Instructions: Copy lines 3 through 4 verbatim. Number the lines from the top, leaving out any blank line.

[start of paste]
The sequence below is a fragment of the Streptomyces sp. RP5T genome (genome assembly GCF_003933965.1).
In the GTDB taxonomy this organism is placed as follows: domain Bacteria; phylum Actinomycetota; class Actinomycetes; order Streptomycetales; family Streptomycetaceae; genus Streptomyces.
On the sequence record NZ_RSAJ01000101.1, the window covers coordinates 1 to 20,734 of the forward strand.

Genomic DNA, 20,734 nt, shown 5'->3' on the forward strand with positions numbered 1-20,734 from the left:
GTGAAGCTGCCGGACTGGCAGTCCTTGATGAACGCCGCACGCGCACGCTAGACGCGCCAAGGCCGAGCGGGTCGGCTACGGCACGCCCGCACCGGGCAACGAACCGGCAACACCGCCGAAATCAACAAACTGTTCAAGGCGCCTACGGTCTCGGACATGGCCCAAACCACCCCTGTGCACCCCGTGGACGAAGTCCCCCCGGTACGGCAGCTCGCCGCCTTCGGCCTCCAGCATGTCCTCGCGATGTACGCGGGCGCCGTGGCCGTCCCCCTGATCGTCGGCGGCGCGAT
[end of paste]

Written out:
On the sequence record NZ_RSAJ01000101.1, the window covers coordinates 1 to 20,734 of the forward strand.

Genomic DNA, 20,734 nt, shown 5'->3' on the forward strand with positions numbered 1-20,734 from the left: